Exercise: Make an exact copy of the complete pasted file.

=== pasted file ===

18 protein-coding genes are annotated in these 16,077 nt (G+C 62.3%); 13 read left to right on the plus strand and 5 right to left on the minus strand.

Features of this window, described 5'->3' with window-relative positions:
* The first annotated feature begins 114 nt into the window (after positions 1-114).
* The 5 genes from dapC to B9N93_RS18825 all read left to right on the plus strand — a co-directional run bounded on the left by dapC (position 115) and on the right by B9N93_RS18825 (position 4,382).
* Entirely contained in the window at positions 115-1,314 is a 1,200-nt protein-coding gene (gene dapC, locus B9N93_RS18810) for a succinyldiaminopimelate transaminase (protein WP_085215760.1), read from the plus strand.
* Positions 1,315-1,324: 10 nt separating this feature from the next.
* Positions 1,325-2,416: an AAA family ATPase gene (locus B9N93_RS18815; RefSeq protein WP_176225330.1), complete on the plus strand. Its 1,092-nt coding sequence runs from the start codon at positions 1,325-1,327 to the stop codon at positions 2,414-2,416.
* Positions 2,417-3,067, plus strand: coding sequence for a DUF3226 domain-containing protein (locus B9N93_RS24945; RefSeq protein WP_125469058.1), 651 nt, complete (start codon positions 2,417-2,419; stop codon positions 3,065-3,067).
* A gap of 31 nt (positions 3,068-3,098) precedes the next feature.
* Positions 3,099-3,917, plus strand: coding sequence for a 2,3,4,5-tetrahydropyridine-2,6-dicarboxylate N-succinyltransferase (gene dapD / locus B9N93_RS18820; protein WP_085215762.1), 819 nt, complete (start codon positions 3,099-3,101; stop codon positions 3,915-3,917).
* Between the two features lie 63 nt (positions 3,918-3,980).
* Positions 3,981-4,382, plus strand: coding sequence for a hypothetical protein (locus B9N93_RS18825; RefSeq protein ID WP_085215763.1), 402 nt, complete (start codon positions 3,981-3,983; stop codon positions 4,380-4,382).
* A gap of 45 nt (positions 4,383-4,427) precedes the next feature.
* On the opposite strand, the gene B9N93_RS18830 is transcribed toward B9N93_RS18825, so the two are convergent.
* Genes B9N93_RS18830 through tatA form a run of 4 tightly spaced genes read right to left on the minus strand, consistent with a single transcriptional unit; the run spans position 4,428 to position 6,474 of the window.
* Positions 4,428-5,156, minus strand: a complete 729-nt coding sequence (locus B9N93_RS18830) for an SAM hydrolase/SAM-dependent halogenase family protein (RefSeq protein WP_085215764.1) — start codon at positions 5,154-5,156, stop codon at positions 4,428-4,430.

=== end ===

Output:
18 protein-coding genes are annotated in these 16,077 nt (G+C 62.3%); 13 read left to right on the plus strand and 5 right to left on the minus strand.

Features of this window, described 5'->3' with window-relative positions:
* The first annotated feature begins 114 nt into the window (after positions 1-114).
* The 5 genes from dapC to B9N93_RS18825 all read left to right on the plus strand — a co-directional run bounded on the left by dapC (position 115) and on the right by B9N93_RS18825 (position 4,382).
* Entirely contained in the window at positions 115-1,314 is a 1,200-nt protein-coding gene (gene dapC, locus B9N93_RS18810) for a succinyldiaminopimelate transaminase (protein WP_085215760.1), read from the plus strand.
* Positions 1,315-1,324: 10 nt separating this feature from the next.
* Positions 1,325-2,416: an AAA family ATPase gene (locus B9N93_RS18815; RefSeq protein WP_176225330.1), complete on the plus strand. Its 1,092-nt coding sequence runs from the start codon at positions 1,325-1,327 to the stop codon at positions 2,414-2,416.
* Positions 2,417-3,067, plus strand: coding sequence for a DUF3226 domain-containing protein (locus B9N93_RS24945; RefSeq protein WP_125469058.1), 651 nt, complete (start codon positions 2,417-2,419; stop codon positions 3,065-3,067).
* A gap of 31 nt (positions 3,068-3,098) precedes the next feature.
* Positions 3,099-3,917, plus strand: coding sequence for a 2,3,4,5-tetrahydropyridine-2,6-dicarboxylate N-succinyltransferase (gene dapD / locus B9N93_RS18820; protein WP_085215762.1), 819 nt, complete (start codon positions 3,099-3,101; stop codon positions 3,915-3,917).
* Between the two features lie 63 nt (positions 3,918-3,980).
* Positions 3,981-4,382, plus strand: coding sequence for a hypothetical protein (locus B9N93_RS18825; RefSeq protein ID WP_085215763.1), 402 nt, complete (start codon positions 3,981-3,983; stop codon positions 4,380-4,382).
* A gap of 45 nt (positions 4,383-4,427) precedes the next feature.
* On the opposite strand, the gene B9N93_RS18830 is transcribed toward B9N93_RS18825, so the two are convergent.
* Genes B9N93_RS18830 through tatA form a run of 4 tightly spaced genes read right to left on the minus strand, consistent with a single transcriptional unit; the run spans position 4,428 to position 6,474 of the window.
* Positions 4,428-5,156, minus strand: a complete 729-nt coding sequence (locus B9N93_RS18830) for an SAM hydrolase/SAM-dependent halogenase family protein (RefSeq protein WP_085215764.1) — start codon at positions 5,154-5,156, stop codon at positions 4,428-4,430.